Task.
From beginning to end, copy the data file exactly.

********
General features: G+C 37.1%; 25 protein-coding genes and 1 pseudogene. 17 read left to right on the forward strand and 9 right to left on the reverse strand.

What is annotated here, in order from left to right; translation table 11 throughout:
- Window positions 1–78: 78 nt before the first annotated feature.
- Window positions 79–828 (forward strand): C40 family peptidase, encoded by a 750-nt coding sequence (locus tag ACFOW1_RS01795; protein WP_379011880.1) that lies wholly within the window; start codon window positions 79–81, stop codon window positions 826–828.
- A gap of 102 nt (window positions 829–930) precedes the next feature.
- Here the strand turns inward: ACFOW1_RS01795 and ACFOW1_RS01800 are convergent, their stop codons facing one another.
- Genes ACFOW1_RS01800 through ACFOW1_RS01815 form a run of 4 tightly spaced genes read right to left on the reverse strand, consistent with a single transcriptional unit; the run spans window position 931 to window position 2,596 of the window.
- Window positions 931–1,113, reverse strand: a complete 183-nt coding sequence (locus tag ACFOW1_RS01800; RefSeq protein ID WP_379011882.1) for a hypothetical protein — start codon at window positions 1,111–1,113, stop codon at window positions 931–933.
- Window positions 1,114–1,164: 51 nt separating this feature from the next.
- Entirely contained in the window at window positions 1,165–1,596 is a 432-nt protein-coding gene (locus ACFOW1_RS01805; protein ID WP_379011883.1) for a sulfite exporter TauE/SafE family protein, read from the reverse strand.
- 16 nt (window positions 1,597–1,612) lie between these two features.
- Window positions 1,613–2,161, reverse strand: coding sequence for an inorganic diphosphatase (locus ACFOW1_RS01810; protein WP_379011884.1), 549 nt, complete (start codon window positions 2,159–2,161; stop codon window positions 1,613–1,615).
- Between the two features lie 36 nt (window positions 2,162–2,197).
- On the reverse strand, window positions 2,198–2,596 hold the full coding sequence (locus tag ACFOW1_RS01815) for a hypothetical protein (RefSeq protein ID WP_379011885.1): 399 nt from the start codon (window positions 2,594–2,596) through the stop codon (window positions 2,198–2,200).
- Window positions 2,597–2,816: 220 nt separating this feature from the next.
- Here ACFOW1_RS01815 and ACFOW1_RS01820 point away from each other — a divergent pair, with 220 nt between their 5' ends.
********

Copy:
General features: G+C 37.1%; 25 protein-coding genes and 1 pseudogene. 17 read left to right on the forward strand and 9 right to left on the reverse strand.

What is annotated here, in order from left to right; translation table 11 throughout:
- Window positions 1–78: 78 nt before the first annotated feature.
- Window positions 79–828 (forward strand): C40 family peptidase, encoded by a 750-nt coding sequence (locus tag ACFOW1_RS01795; protein WP_379011880.1) that lies wholly within the window; start codon window positions 79–81, stop codon window positions 826–828.
- A gap of 102 nt (window positions 829–930) precedes the next feature.
- Here the strand turns inward: ACFOW1_RS01795 and ACFOW1_RS01800 are convergent, their stop codons facing one another.
- Genes ACFOW1_RS01800 through ACFOW1_RS01815 form a run of 4 tightly spaced genes read right to left on the reverse strand, consistent with a single transcriptional unit; the run spans window position 931 to window position 2,596 of the window.
- Window positions 931–1,113, reverse strand: a complete 183-nt coding sequence (locus tag ACFOW1_RS01800; RefSeq protein ID WP_379011882.1) for a hypothetical protein — start codon at window positions 1,111–1,113, stop codon at window positions 931–933.
- Window positions 1,114–1,164: 51 nt separating this feature from the next.
- Entirely contained in the window at window positions 1,165–1,596 is a 432-nt protein-coding gene (locus ACFOW1_RS01805; protein ID WP_379011883.1) for a sulfite exporter TauE/SafE family protein, read from the reverse strand.
- 16 nt (window positions 1,597–1,612) lie between these two features.
- Window positions 1,613–2,161, reverse strand: coding sequence for an inorganic diphosphatase (locus ACFOW1_RS01810; protein WP_379011884.1), 549 nt, complete (start codon window positions 2,159–2,161; stop codon window positions 1,613–1,615).
- Between the two features lie 36 nt (window positions 2,162–2,197).
- On the reverse strand, window positions 2,198–2,596 hold the full coding sequence (locus tag ACFOW1_RS01815) for a hypothetical protein (RefSeq protein ID WP_379011885.1): 399 nt from the start codon (window positions 2,594–2,596) through the stop codon (window positions 2,198–2,200).
- Window positions 2,597–2,816: 220 nt separating this feature from the next.
- Here ACFOW1_RS01815 and ACFOW1_RS01820 point away from each other — a divergent pair, with 220 nt between their 5' ends.